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First Drawing for "Specter of a Genius", 1922

Paul Klee

Swiss, 1879-1940
Ink on laid paper mounted on thin cardboard
sheet: 14-3/8 x 7-5/8 in. (36.5 x 19.4 cm); mount: 20-1/8 x 12-7/8 in. (51.1 x 32.7 cm)
Norton Simon Museum, The Blue Four Galka Scheyer Collection
P.1953.023
© Norton Simon Museum

Not on view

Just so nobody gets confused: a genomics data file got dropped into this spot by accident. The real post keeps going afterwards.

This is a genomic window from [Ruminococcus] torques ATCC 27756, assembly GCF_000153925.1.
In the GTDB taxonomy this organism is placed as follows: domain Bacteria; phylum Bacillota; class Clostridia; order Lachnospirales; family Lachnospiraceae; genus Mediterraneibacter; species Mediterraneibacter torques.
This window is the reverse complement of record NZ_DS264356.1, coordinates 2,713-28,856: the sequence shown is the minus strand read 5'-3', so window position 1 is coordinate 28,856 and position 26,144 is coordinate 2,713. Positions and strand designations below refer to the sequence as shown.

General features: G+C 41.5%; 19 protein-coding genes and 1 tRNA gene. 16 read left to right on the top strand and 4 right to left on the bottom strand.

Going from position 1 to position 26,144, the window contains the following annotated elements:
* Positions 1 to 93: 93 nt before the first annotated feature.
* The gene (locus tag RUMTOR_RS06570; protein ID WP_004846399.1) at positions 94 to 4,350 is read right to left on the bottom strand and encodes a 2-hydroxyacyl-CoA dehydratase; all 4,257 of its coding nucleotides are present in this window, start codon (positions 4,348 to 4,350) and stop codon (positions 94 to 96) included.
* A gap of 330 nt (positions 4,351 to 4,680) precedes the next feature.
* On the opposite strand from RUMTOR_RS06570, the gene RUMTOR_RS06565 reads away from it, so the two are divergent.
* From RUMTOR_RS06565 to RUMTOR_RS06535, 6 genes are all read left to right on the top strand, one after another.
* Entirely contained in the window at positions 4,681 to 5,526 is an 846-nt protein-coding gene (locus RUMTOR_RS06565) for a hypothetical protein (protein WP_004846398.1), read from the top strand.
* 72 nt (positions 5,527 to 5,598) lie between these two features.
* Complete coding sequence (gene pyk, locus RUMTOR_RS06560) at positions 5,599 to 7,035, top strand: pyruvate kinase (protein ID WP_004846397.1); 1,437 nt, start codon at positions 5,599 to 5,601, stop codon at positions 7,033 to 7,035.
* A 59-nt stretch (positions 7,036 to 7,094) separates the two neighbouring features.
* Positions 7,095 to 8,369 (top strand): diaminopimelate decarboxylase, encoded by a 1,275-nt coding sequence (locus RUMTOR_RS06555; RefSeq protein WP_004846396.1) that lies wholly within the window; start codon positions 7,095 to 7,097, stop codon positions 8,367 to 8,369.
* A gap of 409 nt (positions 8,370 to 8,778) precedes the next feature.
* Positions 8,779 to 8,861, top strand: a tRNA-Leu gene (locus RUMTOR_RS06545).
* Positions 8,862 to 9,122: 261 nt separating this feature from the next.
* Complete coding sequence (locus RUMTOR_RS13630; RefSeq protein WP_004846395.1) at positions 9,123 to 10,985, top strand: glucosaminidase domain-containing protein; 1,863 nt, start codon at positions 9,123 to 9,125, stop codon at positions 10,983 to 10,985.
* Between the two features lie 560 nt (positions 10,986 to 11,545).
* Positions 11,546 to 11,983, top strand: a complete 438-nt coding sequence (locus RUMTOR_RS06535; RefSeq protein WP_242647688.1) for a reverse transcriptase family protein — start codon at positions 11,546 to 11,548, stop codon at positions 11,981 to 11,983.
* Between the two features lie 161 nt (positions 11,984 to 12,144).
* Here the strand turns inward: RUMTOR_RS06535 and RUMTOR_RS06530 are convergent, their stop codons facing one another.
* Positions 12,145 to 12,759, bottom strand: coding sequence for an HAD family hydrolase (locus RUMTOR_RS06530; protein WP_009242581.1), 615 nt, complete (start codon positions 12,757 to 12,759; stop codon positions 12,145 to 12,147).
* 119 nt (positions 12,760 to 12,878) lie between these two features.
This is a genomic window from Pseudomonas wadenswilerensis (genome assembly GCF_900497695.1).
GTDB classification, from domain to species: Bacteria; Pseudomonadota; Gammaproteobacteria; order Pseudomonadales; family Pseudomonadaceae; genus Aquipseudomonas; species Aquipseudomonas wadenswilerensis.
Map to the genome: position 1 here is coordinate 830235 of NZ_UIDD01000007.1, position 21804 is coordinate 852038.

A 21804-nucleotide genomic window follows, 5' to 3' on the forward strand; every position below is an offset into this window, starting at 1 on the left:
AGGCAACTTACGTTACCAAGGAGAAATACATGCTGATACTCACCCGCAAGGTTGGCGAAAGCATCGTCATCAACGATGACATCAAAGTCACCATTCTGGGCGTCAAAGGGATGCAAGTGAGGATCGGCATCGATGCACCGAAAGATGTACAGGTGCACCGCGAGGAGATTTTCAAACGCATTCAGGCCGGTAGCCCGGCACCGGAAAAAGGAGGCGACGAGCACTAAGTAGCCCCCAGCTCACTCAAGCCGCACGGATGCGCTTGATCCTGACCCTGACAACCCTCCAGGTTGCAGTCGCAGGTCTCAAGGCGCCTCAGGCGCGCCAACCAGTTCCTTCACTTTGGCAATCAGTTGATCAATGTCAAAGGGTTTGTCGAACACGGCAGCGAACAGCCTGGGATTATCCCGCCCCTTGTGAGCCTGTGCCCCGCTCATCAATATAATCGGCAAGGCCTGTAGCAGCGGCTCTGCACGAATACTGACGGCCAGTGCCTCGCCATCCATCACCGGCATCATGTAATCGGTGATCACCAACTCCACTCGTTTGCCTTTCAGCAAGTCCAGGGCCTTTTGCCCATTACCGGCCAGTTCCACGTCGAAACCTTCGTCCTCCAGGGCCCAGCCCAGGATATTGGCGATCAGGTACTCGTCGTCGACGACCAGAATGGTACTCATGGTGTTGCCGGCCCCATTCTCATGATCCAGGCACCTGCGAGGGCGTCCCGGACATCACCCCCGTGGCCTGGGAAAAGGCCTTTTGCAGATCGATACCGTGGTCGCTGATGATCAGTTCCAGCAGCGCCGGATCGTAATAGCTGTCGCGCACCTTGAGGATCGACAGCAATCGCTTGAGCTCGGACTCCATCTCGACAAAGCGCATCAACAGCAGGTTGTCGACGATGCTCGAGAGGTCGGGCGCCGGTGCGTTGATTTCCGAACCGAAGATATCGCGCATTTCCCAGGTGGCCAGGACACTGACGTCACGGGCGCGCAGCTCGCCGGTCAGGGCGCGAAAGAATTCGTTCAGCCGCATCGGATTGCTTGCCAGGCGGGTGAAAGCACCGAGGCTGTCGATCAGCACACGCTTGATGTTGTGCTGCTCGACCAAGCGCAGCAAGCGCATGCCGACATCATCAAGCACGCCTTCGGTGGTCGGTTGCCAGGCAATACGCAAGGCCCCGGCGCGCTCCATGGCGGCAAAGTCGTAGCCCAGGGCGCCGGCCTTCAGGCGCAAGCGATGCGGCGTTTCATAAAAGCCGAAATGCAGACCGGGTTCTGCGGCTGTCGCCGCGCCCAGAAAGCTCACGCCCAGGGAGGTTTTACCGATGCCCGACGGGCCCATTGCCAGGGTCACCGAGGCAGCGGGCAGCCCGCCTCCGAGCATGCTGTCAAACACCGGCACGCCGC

At an early age, Paul Klee was already exceptional as both a violinist and a draftsman. These two interests—music and drawing—would inform Klee’s works throughout his influential career. His unique art was founded on the basic element of the line, which he infused with a lyrical quality from the first. In fact, he preferred a graphic medium and did not take up painting until a decade into his art-making. His fantastical images display a mixed sensibility of humor, spirituality, naiveté and overall mystery, and his portraits are no different. In this self-portrait, Klee employs his distinctive line. With it, the artist disregards spatial recession and depth completely, creating lines that cross and overlap to describe bodies, clothes, facial features and even undergarments.


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